The car business has its share of characters. Billy was one of the most colorful. He was a bigheaded old boy. His hat size was bucket. His laugh was unmistakable: a long, slow, deep HEE…HEE…HEE. His version of the John Wayne walk was to point at his left toe with his right finger and say “right, right”. Billy had held a few jobs in his time and one of his favorites besides used car salesman was being a Hay loader.
Billy told stories about things like winning a hay loading contest or almost getting hit by a mortar in Korea. The result of that was whenever he heard a loud bang, a car backfire or any whistling sound like a bomb dropping; it would send Billy ducking for cover. We were at a high school football game and the gun went off for half time, as Billy ducked for cover, he knocked five people out of their seats. Never a dull moment.
Billy showed me the three molars missing from his mouth. “I was the lucky one” is how he started. Billy and his best buddy Charlie were in Bakersfield looking for trouble. Nothing like a good scrap before getting drunk. They bumped shoulders with a guy on the way in. “Look out old-timer” was said to the wrong guy. It quickly escalated. Billy thrived on taking a punch, but not like this. Wham! Out go the molars and down goes Billy. His pal wasn’t so lucky.
They found out later that the old-timer was the retired fighter, Max Baer. The smartest thing Billy did was to stay down. Charlie absorbed a couple of punches and was trying to crawl under a truck. Max had a hold of his leg and was hitting him in the ribs. Billy said that you could hear Charlie’s rib’s cracking and the wind leaving with each punch. He just watched and laughed.
Every encounter with Billy starts with a big firm handshake and a smile. It was impossible to be in a bad mood around him. It was also great to team up with him and sell. Billy would flip a coin, so we could pick points on the lot. If we didn’t get a customer in 15 minutes we would meet at the water fountain. Billy would tell a corny joke and we would change places. We always had customer before too long. When we worked like that, we always managed to stay on top of the sales board. I learned a lot from Billy about work, like the fact that if you’re going to work, you might as well enjoy it. I never saw a day that Billy wasn’t ready to meet head on.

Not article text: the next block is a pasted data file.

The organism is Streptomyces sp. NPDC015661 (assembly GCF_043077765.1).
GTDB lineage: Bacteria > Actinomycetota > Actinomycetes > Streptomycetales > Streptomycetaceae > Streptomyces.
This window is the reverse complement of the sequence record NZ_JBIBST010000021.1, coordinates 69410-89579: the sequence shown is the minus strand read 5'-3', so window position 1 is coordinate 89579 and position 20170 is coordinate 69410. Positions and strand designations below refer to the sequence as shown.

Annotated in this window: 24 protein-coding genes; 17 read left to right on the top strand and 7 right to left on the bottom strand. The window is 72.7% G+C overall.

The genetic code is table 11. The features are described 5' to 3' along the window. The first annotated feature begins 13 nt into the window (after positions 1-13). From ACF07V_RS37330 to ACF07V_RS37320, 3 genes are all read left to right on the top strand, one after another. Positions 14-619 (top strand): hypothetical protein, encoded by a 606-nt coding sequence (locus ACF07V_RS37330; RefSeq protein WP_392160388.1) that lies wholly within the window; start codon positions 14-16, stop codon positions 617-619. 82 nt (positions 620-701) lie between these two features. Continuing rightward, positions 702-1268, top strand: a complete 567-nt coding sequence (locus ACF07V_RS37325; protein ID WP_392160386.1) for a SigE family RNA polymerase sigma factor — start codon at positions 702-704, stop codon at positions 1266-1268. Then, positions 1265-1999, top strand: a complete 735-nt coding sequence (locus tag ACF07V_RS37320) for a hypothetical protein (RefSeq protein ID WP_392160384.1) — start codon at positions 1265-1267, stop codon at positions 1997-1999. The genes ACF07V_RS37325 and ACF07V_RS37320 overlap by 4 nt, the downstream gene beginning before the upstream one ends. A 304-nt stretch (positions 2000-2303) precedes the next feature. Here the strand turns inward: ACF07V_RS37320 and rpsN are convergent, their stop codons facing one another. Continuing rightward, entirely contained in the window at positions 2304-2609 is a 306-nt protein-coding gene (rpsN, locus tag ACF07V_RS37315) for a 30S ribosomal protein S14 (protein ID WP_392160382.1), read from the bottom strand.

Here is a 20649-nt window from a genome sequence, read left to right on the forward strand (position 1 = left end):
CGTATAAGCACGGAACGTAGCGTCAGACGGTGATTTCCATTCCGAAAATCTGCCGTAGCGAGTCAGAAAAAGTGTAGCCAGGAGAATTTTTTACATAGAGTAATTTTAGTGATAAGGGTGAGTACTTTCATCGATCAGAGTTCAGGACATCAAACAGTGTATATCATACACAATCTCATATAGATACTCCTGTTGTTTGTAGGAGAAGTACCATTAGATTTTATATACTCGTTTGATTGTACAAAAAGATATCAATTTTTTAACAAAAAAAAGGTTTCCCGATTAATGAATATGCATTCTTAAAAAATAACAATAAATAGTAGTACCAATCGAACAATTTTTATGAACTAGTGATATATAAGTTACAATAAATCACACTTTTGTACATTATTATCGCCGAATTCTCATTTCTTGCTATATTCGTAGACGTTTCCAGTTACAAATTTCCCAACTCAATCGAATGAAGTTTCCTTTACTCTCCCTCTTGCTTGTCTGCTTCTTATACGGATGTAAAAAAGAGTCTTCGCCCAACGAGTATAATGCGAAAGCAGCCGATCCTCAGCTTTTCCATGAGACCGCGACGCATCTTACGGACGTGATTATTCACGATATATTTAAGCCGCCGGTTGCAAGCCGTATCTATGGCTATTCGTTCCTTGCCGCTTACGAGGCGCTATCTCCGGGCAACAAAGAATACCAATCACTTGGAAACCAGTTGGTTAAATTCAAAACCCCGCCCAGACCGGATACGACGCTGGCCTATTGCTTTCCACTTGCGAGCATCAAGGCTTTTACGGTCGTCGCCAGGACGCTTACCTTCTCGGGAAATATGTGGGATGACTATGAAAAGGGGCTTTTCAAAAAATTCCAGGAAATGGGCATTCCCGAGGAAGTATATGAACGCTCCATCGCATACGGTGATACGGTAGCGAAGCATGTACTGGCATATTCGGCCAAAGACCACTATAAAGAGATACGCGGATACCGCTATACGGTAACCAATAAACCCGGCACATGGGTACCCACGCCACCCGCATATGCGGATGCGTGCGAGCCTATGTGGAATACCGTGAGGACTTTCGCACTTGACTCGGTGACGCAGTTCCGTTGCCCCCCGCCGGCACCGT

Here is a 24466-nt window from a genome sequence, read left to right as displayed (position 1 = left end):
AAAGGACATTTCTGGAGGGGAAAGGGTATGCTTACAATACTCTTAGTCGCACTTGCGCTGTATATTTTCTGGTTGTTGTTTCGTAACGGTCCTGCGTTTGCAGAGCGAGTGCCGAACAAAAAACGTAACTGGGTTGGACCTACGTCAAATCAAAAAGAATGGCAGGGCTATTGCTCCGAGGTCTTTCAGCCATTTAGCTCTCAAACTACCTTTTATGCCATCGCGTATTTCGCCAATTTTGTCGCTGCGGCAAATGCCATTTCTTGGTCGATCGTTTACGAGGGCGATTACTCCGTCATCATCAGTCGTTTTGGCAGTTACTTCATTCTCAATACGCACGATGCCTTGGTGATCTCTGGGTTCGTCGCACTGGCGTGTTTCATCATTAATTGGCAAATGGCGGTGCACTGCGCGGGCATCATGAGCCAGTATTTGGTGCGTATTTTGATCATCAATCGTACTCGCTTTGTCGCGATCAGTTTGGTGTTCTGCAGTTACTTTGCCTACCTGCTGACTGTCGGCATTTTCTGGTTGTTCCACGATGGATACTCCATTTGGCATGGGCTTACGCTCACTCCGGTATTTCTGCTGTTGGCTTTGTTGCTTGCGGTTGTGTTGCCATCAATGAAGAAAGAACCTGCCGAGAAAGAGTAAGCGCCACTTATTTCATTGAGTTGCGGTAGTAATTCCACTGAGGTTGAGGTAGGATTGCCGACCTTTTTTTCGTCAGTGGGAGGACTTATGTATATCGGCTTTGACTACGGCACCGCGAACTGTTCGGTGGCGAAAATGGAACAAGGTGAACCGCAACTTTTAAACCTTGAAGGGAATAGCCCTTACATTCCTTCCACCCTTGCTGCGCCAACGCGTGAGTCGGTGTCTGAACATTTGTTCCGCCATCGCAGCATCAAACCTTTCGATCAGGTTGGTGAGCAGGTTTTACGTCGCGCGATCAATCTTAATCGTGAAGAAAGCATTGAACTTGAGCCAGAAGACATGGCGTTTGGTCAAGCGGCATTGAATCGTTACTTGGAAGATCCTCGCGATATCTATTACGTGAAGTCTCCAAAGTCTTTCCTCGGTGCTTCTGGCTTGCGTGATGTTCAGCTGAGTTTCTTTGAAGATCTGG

For being a big tough guy Billy was scared to death of blood. He was more even scared of a needle. Lucky for him I had just signed up for a Life insurance policy. A blood test was mandatory. The Phlebotomist came to work to take a sample. The tourniquet was on and the needle was ready. I asked her to wait until I said okay. “Hey Billy come look at this”. Here he comes.
Just as his eyes focus on the needle, I say “okay” and in goes the needle. That was all she wrote. He turned pale so fast. Lucky for Billy there was a truck behind him to fall back against or he would have gone down.
Gambling was also something Billy and I did. Not big stuff, just the change in our pockets. Billy would ask, “you got at least a buck?’ If I did, then we would both flip a coin. He would ask “odd or even?” Odd was one head and one tail. Don’t ask why, but the looser of the flip would then take all of the change out of his pocket and throw it on the ground. Either of us would of course pick it up because it was winnings won fair and square, not to mention it was over a buck.
One warning that I must give you about car shopping is; if you are ever on a car lot and some bigheaded old boy comes walking up to you, pointing at his boots saying “right, right”, don’t stand too close. The sound of whistling like a bomb dropping will come over the PA system from one of the guys and Billy will grab a hold of anything or anybody to keep from going down. He reacts that much. Now that is a sight to behold. Billy, on his knees, hugging a customer, laughing the whole time, HEE…HEE…HEE.